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Calculating the Fuel Economy Effects of Converting a Taurus to a Series Hybrid with Flexible Engine Operation

Shifting the drivetrain to a series hybrid configuration saves energy in several areas. First, because there is no idling of the engine, the 16 percent of fuel consumed during idling on the city cycle and 2.0 percent on the highway cycle is saved.

Second, accessory power demand is not likely to be reduced in a hybrid, as an engine running at or near its optimal brake-specific fuel consumption point rejects much more heat to the coolant, and, hence, cooling fan and water pump requirements will increase, but the engine itself is much smaller.

Accessory fuel consumption will be reduced by the improvement in efficiency. Third, the use of regenerative braking will reduce tractive energy requirements by an amount similar to that for an EV.1 Fourth, the use of an electric motor drive eliminates the transmission and improves drivetrain efficiency.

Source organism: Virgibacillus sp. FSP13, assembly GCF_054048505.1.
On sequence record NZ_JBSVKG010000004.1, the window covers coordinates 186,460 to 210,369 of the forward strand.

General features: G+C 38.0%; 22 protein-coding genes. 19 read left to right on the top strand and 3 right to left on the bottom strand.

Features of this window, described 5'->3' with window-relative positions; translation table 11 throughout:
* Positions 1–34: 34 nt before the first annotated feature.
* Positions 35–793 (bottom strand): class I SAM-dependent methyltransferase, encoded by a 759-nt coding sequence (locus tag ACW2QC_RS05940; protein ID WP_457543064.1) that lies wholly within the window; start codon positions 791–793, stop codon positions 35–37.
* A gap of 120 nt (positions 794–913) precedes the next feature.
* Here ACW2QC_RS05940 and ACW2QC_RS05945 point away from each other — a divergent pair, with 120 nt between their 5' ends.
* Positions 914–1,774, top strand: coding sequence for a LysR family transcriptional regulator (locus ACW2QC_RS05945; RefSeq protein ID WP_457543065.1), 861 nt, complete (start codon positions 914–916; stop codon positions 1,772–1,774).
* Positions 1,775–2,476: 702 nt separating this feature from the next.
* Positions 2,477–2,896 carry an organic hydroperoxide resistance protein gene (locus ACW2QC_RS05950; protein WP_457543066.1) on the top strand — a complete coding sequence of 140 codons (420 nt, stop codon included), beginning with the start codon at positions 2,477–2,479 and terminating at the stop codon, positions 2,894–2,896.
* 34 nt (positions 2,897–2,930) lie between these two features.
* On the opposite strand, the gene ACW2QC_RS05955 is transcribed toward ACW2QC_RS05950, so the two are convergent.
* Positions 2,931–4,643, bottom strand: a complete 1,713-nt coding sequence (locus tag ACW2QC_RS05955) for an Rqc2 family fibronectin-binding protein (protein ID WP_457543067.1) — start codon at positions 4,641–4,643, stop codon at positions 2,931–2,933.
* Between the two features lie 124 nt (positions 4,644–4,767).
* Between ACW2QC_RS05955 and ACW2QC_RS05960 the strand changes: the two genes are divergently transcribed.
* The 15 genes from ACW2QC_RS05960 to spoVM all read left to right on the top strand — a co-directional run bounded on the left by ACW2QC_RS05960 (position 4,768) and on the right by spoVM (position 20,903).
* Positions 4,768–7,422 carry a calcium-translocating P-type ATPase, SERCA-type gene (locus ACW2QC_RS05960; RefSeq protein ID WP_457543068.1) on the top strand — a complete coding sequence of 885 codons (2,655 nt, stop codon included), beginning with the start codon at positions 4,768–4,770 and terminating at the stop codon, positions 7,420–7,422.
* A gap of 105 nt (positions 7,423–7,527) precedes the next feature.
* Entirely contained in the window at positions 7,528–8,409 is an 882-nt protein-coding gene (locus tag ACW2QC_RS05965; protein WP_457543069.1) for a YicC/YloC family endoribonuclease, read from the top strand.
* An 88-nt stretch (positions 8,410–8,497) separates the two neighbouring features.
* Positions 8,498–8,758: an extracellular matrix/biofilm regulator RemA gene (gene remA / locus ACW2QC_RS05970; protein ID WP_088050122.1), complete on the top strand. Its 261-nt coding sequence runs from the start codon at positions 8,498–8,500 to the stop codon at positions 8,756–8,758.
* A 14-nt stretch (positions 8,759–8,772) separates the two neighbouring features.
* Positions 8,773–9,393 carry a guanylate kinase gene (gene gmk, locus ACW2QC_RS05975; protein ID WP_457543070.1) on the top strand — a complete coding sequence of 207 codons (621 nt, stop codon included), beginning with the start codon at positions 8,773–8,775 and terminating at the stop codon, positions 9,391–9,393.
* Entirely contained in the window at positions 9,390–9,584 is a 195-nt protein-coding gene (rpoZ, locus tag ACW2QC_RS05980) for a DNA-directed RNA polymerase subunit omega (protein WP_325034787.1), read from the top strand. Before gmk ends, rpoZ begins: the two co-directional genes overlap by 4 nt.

Finally, by operating at or near its optimal point, the engine brake specific fuel consumption is greatly reduced. On the negative side, a small engine (with smaller cylinders) is inherently less efficient owing to the higher surface/volume ratio of its combustion chambers.

In the Taurus example, the engine would be a 1.0 Liter four-valve four-cylinder engine, rather than the 3.0-litre two-valve V-6 used. Although some have discussed using one-or two cylinder engines, their noise and vibration characteristics are so poor that only a four-cylinder engine is thought to be acceptable in a mid-size car (even the three-cylinder Geo Metro engine is considered quite rough in automotive circles).

Detailed analysis of the efficiency without a comprehensive simulation model requires some assumptions regarding average generator and motor efficiency. To provide an optimistic view of hybrid potential, we chose a set of “2005 best” values for component efficiencies, as follows:

  • Generator efficiency at 19 kW 91 percent
  • At 45 kW 94 percent
  • Motor efficiency 82 percent
  • Urban cycle 90 percent
  • Highway cycle 94 percent
  • Drivetrain gear efficiency
  • Urban 96 percent
  • Highway 96 percent

The motor and generator efficiency values are 3 to 4 percent higher than those of the most efficient current motors and generators. Engine efficiency was assumed at slightly off-peak value of 33 percent (in reality, this is higher than the peak efficiency of small engines today). A cold-start related fuel economy loss of 5 percent was also used on the urban cycle. The calculation is detailed in table 4-11.

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